>that to achieve nice-to-have's (10) and (11), allowing the first subtype
>to have non-defaulted or unknown discriminants, combined with (12), creates
>a real challenge.  Renaming a procedure call as a function nicely solved
>all the problems:
>   a) the visible declaration is a function
>   b) the renaming declaration can use the parameters to specify the
>      discriminants for the returned (i.e. OUT) object (e.g. "(Disc => 3, others => <>)")
>   c) the out of line code has a name for the pre-allocated object so
>      it can refer to the discriminants.
>
>If there is another solution that has all these capabilities that would be
>great.  I have not found one.  The hardest problem is where the discriminants
>are not explicitly determined by the caller, but are instead determined
>by some computation on the IN parameters.
>
You have not found one, but Randy and I have.  I think it requires more
compiler implementation work than your approach, and in some cases it
will be less efficient (more information passed in the call).  But the
advantage of the approach is that it does cover all cases, including
those where neither the caller nor the constructor can know the size of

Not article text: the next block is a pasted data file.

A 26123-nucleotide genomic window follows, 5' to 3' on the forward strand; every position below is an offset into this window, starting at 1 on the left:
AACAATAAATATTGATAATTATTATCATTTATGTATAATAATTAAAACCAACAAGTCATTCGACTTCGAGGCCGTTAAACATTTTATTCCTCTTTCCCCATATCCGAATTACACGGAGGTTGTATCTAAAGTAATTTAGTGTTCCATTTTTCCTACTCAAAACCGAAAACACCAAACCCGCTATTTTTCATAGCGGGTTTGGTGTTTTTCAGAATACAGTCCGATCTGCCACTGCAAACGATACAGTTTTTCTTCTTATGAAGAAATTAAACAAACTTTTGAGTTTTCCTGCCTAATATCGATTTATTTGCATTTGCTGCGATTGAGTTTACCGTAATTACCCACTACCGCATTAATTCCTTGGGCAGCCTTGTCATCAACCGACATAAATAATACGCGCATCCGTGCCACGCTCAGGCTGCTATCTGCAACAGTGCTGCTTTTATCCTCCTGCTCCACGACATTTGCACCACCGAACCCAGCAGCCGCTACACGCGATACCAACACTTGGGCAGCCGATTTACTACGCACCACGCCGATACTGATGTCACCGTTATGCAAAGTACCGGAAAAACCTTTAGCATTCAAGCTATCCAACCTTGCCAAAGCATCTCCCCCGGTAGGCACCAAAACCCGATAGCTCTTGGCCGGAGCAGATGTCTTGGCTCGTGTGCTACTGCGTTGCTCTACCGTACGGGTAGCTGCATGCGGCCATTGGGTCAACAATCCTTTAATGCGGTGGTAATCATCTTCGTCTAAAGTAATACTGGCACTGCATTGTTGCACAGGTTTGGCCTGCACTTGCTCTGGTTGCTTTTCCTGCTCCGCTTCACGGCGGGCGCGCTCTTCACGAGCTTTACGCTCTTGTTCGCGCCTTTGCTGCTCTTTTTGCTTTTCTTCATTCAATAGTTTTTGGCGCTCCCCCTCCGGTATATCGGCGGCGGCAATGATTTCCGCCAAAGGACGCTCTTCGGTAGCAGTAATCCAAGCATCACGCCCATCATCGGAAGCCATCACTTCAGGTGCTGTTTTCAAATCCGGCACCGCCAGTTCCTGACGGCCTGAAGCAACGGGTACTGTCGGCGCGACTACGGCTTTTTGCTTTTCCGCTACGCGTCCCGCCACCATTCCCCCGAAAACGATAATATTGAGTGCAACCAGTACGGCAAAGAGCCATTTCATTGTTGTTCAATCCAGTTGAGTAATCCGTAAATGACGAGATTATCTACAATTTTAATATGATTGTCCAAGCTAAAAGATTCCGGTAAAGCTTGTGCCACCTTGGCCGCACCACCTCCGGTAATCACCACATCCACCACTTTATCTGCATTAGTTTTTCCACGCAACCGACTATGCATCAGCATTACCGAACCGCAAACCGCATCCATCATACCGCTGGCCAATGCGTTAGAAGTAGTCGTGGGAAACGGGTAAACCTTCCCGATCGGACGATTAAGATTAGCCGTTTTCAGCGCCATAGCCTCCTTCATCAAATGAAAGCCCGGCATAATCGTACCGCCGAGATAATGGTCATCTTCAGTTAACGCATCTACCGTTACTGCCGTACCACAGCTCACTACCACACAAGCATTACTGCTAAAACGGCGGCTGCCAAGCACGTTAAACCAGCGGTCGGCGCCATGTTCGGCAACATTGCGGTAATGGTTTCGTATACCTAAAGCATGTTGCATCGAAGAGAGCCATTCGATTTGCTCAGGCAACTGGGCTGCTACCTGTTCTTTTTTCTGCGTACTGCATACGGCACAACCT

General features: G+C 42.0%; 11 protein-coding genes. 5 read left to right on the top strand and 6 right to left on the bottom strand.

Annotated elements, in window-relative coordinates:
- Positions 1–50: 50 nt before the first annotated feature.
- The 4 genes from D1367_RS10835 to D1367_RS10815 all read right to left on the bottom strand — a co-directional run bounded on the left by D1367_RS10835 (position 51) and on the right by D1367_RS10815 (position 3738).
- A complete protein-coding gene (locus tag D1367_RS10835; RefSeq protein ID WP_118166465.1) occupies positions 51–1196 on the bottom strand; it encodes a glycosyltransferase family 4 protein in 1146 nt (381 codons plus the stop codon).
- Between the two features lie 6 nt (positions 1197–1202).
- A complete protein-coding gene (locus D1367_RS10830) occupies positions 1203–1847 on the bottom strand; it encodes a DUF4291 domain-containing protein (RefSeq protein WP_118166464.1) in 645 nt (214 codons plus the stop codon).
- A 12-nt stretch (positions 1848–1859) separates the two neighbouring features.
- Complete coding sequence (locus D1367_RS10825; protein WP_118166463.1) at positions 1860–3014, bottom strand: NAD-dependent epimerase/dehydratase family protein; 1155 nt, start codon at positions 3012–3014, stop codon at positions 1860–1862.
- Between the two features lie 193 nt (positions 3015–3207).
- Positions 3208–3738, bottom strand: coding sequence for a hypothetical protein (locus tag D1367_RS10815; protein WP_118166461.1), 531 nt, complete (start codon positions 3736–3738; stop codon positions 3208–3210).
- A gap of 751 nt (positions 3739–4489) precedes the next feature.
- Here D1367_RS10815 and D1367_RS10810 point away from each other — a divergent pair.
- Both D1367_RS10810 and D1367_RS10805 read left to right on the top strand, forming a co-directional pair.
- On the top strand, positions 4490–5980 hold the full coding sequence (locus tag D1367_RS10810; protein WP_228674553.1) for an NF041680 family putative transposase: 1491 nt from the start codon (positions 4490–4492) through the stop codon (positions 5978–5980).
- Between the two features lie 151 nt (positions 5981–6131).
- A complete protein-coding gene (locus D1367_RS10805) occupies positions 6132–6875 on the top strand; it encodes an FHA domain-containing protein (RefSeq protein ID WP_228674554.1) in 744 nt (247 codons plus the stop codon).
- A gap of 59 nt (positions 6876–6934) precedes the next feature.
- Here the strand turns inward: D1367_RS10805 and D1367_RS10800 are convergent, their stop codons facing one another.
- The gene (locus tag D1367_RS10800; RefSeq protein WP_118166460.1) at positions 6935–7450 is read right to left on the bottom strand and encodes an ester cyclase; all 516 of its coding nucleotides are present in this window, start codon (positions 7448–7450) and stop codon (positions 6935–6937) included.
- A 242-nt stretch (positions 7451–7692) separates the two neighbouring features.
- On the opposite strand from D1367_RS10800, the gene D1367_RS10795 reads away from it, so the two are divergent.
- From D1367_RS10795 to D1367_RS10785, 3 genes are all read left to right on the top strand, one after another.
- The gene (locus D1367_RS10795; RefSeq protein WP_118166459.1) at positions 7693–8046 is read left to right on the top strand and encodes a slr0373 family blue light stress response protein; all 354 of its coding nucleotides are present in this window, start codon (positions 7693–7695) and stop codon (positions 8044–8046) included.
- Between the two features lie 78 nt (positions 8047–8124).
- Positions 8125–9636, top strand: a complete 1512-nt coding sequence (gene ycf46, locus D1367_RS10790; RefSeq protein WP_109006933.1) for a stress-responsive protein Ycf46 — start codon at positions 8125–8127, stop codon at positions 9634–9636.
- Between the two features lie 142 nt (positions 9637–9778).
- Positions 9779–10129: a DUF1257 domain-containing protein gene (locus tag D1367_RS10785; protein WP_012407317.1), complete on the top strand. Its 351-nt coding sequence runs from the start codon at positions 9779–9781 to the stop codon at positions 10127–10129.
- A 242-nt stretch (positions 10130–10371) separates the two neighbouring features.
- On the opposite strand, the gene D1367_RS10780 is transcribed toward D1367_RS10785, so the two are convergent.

the returned object until the point of the return statement.  Yes, if
the compiler sees that for some types the constructors can return
objects larger that the largest stack available, it may decide to use
(hidden) indirection in such objects.  But I consider that to just be
the nature of Ada.  (Has anyone really thought about what will happen
when creating an allocate the maximum unconstrained String doesn't
always raise Storage_Error?  In the early days, there were a few
compilers, including the one for the DPS6, that used 16-bits for
Integer, but a few years ago I ordered a machine with 4 Gig of memory.
Of course the OS wouldn't allow 2Gig to be allocated for one String, but
that day is coming.)

Is it worth this potential extra overhead to make declaring private
types with unknown discriminants work right?  I think so.  I also think
the syntax is easier to use in the easier cases which will make the new
constructs more popular.

>It may be that some mild restrictions could be added to deal with this
>problem.  I would hope the restrictions can be enforced on the *declaration*
>of the function rather than at the call site.  Otherwise I fear we
>will get into the "applicable index constraint" game, which I don't
>relish.  That is, certain calls would only be permitted when there is
>an applicable discriminant constraint.
>
>
I very much don't relish that either.

>And except for the oddball return-by-ref functions, all
>functions create a new thing.
>
>
That is a compiler implementor's view of return by value. ;-)  Users
talk all the time about functions returning this or returning that when